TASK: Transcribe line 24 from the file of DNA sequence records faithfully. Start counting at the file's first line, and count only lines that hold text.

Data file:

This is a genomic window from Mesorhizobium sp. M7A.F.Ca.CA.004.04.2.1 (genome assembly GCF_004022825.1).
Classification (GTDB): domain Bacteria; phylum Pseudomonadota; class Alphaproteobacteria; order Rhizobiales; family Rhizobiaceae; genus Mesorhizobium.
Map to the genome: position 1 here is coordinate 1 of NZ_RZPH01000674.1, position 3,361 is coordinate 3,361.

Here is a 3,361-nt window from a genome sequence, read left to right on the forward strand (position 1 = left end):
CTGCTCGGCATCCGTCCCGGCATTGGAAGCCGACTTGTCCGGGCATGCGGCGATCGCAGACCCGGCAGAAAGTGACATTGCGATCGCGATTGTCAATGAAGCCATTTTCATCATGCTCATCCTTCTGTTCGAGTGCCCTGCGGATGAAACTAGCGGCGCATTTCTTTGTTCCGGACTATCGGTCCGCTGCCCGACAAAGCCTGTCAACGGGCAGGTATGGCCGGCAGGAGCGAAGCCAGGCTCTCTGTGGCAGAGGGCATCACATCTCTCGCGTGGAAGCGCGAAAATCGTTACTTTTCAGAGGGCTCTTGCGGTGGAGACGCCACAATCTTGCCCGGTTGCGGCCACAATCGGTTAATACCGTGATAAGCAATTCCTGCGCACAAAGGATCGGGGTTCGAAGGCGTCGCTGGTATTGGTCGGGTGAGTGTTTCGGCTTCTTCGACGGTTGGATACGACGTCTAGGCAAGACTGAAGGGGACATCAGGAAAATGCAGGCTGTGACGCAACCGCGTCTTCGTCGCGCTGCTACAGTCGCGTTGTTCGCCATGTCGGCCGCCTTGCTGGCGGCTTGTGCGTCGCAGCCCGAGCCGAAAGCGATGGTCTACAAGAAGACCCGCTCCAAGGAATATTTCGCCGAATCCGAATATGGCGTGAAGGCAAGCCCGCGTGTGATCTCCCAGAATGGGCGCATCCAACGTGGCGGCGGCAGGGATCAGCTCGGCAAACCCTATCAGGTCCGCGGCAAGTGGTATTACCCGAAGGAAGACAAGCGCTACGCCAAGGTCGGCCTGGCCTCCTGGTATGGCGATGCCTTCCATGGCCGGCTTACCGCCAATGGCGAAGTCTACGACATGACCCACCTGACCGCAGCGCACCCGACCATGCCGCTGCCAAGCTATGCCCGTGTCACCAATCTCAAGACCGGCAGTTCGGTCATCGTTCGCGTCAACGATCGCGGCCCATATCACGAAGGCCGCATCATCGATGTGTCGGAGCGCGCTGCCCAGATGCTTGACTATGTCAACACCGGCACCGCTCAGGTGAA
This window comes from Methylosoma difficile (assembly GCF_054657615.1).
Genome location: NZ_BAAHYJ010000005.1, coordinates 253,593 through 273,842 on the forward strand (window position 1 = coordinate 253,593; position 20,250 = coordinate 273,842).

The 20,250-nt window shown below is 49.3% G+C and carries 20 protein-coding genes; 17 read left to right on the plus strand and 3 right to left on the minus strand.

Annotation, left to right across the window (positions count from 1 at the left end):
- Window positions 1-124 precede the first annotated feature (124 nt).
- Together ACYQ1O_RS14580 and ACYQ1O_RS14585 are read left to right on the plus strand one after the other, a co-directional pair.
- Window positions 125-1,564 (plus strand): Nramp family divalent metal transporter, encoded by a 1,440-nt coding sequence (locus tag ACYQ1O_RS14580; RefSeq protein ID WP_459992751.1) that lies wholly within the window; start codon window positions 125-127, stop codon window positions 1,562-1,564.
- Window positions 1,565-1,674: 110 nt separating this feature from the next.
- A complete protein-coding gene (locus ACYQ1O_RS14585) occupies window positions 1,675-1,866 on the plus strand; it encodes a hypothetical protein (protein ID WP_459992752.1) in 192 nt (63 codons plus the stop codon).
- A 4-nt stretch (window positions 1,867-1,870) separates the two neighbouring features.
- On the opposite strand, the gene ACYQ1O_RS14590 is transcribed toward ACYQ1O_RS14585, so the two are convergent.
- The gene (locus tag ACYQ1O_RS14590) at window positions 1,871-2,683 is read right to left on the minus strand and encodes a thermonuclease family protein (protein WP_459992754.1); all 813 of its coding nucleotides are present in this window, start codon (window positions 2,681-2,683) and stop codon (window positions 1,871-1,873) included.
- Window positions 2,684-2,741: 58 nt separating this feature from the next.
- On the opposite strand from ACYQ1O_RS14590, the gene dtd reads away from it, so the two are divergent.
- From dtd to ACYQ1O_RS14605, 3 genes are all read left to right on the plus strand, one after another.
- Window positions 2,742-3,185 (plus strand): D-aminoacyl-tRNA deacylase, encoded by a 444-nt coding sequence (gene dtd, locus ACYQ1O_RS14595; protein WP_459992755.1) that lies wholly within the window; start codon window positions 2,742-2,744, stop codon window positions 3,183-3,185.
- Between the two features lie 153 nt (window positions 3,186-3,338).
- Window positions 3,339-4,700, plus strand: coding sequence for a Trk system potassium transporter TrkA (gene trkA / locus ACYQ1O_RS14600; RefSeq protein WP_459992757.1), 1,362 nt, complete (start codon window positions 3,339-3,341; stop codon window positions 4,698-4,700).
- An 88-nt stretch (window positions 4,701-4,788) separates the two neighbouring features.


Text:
- An 88-nt stretch (window positions 4,701-4,788) separates the two neighbouring features.